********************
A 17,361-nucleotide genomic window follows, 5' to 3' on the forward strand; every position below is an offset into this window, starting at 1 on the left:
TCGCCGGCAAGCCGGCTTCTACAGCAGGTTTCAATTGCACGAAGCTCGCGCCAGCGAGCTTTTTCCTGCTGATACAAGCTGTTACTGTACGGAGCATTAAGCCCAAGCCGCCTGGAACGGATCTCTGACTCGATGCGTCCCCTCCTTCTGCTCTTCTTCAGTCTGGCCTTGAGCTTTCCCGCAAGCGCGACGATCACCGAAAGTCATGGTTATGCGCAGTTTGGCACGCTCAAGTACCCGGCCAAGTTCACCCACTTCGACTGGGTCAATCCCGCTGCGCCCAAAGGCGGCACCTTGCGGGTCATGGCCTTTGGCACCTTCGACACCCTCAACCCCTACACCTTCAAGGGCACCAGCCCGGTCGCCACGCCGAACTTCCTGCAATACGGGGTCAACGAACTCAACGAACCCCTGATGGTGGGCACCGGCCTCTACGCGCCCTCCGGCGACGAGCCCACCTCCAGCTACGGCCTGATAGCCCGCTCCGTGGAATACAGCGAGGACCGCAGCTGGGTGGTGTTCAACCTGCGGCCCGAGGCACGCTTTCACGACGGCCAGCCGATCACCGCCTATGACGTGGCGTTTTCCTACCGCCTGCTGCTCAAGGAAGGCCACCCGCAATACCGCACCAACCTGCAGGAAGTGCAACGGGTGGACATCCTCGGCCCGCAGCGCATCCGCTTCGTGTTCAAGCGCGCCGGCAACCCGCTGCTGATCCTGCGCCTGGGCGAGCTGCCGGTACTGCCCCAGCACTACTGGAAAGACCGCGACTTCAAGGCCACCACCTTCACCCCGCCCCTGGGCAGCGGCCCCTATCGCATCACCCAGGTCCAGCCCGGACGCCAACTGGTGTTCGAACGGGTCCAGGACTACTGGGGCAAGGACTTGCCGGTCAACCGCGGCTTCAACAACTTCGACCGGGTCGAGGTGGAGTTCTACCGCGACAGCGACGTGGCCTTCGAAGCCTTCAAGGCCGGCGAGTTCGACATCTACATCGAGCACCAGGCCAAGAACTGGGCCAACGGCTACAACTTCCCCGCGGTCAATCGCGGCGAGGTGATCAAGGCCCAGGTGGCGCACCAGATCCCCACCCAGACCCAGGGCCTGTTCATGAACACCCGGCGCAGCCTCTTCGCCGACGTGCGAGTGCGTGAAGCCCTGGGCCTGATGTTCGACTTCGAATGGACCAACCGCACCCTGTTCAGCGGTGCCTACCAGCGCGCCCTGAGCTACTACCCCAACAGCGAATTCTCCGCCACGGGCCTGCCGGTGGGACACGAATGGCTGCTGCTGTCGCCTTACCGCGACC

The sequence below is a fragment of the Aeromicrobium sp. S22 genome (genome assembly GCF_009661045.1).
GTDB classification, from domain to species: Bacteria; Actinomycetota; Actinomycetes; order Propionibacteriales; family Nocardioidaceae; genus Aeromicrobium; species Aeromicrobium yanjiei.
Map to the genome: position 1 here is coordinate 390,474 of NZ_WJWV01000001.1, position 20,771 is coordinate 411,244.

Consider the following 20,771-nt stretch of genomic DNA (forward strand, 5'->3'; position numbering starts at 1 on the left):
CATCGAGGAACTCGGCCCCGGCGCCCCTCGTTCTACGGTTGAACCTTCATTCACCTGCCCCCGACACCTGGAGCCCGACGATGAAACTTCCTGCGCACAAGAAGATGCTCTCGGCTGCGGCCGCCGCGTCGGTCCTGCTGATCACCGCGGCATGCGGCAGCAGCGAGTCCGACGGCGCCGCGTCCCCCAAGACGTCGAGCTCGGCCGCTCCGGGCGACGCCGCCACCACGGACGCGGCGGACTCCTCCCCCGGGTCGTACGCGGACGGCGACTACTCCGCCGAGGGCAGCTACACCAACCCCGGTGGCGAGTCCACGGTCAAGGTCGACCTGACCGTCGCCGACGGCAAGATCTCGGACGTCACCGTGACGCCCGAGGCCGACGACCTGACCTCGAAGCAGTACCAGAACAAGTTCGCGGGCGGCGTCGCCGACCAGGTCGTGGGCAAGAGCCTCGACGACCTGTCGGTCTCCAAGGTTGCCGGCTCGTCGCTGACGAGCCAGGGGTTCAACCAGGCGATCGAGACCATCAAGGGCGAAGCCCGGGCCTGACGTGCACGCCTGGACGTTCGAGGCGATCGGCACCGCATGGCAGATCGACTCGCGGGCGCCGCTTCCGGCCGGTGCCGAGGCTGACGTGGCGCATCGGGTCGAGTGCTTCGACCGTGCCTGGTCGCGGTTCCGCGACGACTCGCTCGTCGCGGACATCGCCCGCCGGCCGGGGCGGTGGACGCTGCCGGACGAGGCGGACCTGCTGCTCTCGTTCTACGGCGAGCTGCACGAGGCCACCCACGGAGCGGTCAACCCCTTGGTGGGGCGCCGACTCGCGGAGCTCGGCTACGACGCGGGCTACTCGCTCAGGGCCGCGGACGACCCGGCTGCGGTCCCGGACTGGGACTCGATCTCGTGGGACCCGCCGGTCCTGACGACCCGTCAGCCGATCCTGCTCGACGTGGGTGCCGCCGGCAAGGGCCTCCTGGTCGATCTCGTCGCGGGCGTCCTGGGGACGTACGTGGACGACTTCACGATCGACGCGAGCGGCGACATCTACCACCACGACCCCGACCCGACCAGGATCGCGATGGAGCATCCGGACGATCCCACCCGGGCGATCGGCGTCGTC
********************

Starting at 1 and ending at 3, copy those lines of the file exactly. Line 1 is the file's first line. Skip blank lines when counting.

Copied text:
A 17,361-nucleotide genomic window follows, 5' to 3' on the forward strand; every position below is an offset into this window, starting at 1 on the left:
TCGCCGGCAAGCCGGCTTCTACAGCAGGTTTCAATTGCACGAAGCTCGCGCCAGCGAGCTTTTTCCTGCTGATACAAGCTGTTACTGTACGGAGCATTAAGCCCAAGCCGCCTGGAACGGATCTCTGACTCGATGCGTCCCCTCCTTCTGCTCTTCTTCAGTCTGGCCTTGAGCTTTCCCGCAAGCGCGACGATCACCGAAAGTCATGGTTATGCGCAGTTTGGCACGCTCAAGTACCCGGCCAAGTTCACCCACTTCGACTGGGTCAATCCCGCTGCGCCCAAAGGCGGCACCTTGCGGGTCATGGCCTTTGGCACCTTCGACACCCTCAACCCCTACACCTTCAAGGGCACCAGCCCGGTCGCCACGCCGAACTTCCTGCAATACGGGGTCAACGAACTCAACGAACCCCTGATGGTGGGCACCGGCCTCTACGCGCCCTCCGGCGACGAGCCCACCTCCAGCTACGGCCTGATAGCCCGCTCCGTGGAATACAGCGAGGACCGCAGCTGGGTGGTGTTCAACCTGCGGCCCGAGGCACGCTTTCACGACGGCCAGCCGATCACCGCCTATGACGTGGCGTTTTCCTACCGCCTGCTGCTCAAGGAAGGCCACCCGCAATACCGCACCAACCTGCAGGAAGTGCAACGGGTGGACATCCTCGGCCCGCAGCGCATCCGCTTCGTGTTCAAGCGCGCCGGCAACCCGCTGCTGATCCTGCGCCTGGGCGAGCTGCCGGTACTGCCCCAGCACTACTGGAAAGACCGCGACTTCAAGGCCACCACCTTCACCCCGCCCCTGGGCAGCGGCCCCTATCGCATCACCCAGGTCCAGCCCGGACGCCAACTGGTGTTCGAACGGGTCCAGGACTACTGGGGCAAGGACTTGCCGGTCAACCGCGGCTTCAACAACTTCGACCGGGTCGAGGTGGAGTTCTACCGCGACAGCGACGTGGCCTTCGAAGCCTTCAAGGCCGGCGAGTTCGACATCTACATCGAGCACCAGGCCAAGAACTGGGCCAACGGCTACAACTTCCCCGCGGTCAATCGCGGCGAGGTGATCAAGGCCCAGGTGGCGCACCAGATCCCCACCCAGACCCAGGGCCTGTTCATGAACACCCGGCGCAGCCTCTTCGCCGACGTGCGAGTGCGTGAAGCCCTGGGCCTGATGTTCGACTTCGAATGGACCAACCGCACCCTGTTCAGCGGTGCCTACCAGCGCGCCCTGAGCTACTACCCCAACAGCGAATTCTCCGCCACGGGCCTGCCGGTGGGACACGAATGGCTGCTGCTGTCGCCTTACCGCGACC

The sequence below is a fragment of the Aeromicrobium sp. S22 genome (genome assembly GCF_009661045.1).